I have been looking into recursion and TCO. It seems that TCO can make the code verbose and also impact the performance. e.g. I have implemented the code which takes in 7 digit phone number and gives back all possible permutation of words e.g. 464-7328 can be "GMGPDAS ... IMGREAT ... IOIRFCU" Here is the code.

/*Generate the alphabet table*/
  val alphabet = (for (ch <- 'a' to 'z') yield ch.toString).toList

/*Given the number, return the possible alphabet List of String(Instead of Char for convenience)*/
  def getChars(num : Int) : List[String] = {
      if (num > 1) return List[String](alphabet((num - 2) * 3), alphabet((num - 2) * 3 + 1), alphabet((num - 2) * 3 + 2))

/*Recursion without TCO*/
  def getTelWords(input : List[Int]) : List[String] = {
    if (input.length == 1) return getChars(input.head)
      getChars(input.head).foldLeft(List[String]()) {
        (l, ch) => getTelWords(input.tail).foldLeft(List[String]()) { (ll, x) => ch + x :: ll } ++ l

It is short and I don't have to spend too much time on this. However when I try to do that in tail call recursion to get it TCO'ed. I have to spend a considerable amount of time and The code become very verbose. I won't be posing the whole code to save space. Here is a link to git repo link. It is for sure that quite a lot of you can write better and concise tail recursive code than mine. I still believe that in general TCO is more verbose (e.g. Factorial and Fibonacci tail call recursion has extra parameter, accumulator.) Yet, TCO is needed to prevent the stack overflow. I would like to know how you would approach TCO and recursion. The Scheme implementation of Akermann with TCO in this thread epitomize my problem statement.

  • 2
    what does total cost of ownership have to do with recursion? ;)
    – Kim Stebel
    Nov 23 '11 at 8:03
  • 1
    There is no Haskell in the linked thread. The code you seem to be discussing is in scheme.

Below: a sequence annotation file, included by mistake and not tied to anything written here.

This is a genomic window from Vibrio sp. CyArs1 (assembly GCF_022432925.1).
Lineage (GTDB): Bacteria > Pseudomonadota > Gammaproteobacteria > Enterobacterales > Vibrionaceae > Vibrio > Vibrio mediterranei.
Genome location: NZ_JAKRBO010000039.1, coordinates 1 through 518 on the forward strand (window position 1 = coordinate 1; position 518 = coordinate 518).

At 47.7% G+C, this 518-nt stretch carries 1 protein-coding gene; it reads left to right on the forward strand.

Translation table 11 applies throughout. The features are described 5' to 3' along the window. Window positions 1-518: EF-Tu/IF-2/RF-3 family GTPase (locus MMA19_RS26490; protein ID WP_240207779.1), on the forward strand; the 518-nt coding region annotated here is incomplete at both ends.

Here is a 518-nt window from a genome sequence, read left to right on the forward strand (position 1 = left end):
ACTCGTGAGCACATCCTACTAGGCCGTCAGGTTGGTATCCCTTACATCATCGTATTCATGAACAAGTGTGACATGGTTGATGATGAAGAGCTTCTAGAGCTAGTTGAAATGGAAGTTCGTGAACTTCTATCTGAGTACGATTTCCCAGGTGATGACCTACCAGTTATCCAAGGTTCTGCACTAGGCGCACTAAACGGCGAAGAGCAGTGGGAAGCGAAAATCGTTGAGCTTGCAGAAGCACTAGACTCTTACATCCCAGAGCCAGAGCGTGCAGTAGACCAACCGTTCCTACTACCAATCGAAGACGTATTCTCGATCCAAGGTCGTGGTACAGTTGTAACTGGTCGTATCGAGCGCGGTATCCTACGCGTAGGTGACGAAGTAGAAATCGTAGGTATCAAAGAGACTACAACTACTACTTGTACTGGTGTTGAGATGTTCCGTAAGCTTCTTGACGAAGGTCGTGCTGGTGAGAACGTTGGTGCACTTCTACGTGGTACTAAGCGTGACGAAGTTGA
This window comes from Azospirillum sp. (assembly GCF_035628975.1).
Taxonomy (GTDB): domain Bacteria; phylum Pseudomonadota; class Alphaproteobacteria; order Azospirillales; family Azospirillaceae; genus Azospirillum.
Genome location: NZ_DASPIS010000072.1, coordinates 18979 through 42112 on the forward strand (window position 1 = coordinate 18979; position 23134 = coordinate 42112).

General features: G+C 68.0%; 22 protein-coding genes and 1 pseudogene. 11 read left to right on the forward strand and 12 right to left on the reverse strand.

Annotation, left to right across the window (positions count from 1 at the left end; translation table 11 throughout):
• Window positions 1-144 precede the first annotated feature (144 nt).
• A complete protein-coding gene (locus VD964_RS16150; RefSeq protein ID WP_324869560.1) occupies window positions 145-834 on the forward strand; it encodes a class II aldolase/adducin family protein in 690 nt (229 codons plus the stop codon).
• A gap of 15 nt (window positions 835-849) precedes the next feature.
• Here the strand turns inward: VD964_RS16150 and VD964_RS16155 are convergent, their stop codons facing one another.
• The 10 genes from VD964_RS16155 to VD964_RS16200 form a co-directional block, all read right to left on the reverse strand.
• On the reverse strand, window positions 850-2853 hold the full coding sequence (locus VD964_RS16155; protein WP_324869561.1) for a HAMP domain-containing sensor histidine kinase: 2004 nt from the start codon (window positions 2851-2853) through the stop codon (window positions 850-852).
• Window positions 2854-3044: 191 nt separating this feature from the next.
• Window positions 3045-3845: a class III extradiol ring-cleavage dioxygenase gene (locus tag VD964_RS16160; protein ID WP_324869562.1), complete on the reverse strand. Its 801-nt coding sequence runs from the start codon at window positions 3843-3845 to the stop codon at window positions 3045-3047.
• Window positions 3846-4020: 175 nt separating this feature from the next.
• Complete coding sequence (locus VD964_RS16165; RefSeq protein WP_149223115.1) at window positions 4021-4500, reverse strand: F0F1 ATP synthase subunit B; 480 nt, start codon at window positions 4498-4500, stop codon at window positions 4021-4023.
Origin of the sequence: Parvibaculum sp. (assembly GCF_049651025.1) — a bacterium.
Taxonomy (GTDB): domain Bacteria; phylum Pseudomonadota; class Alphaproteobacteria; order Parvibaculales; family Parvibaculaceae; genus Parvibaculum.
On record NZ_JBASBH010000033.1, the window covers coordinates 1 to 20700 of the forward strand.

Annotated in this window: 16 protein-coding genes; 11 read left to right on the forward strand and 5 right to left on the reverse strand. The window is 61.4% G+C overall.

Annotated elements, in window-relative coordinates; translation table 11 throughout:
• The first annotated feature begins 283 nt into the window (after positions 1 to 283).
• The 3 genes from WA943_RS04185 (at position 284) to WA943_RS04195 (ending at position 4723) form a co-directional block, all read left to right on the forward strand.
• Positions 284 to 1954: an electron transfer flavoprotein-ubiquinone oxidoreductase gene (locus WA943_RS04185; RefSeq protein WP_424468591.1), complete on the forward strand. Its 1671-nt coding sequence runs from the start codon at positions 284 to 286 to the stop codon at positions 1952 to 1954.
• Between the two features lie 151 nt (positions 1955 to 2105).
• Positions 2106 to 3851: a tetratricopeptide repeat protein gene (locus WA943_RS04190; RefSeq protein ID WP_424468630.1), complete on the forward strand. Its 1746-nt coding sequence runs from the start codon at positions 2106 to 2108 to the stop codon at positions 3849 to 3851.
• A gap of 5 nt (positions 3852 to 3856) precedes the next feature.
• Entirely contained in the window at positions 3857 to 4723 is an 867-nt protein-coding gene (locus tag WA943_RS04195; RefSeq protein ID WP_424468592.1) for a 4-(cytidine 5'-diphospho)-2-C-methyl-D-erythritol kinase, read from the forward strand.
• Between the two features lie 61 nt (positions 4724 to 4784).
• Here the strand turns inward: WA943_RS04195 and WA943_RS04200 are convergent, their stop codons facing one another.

– sclv
    Nov 23 '11 at 8:32
  • 2
    In fact, in Haskell, often but not always, tail-calls are not that important. Your problem above, for example, is really about producing a stream (i.e. a lazy list) of results. It can be written with standard list tools in Haskell very straightforwardly.
    – sclv
    Nov 23 '11 at 8:35
  • 2
    Why do you want to force the use of tail-call optimisation? Not all recursive routines should be tail-call recursive. If each recursive call has its own state, then either it won't be tail calls, or you'll have to maintain your own state and pass it around (which is what your implementation does). In either case, the space consuming behaviour is the same. If you really need to worry about stack overflow, just use the iterative version, there's no law against it. Nov 23 '11 at 8:39
  • @Kim Stebel, recursion has everything to do with total cost of ownership for the maintainer(owner), you know. you don't want to get it blown up(stack overflown) in your hand ;) Nov 23 '11 at 17:57

Is it possible that you're using the term "tail call optimization", when in fact you really either mean writing a function in iterative recursive style, or continuation passing style, so that all the recursive calls are tail calls?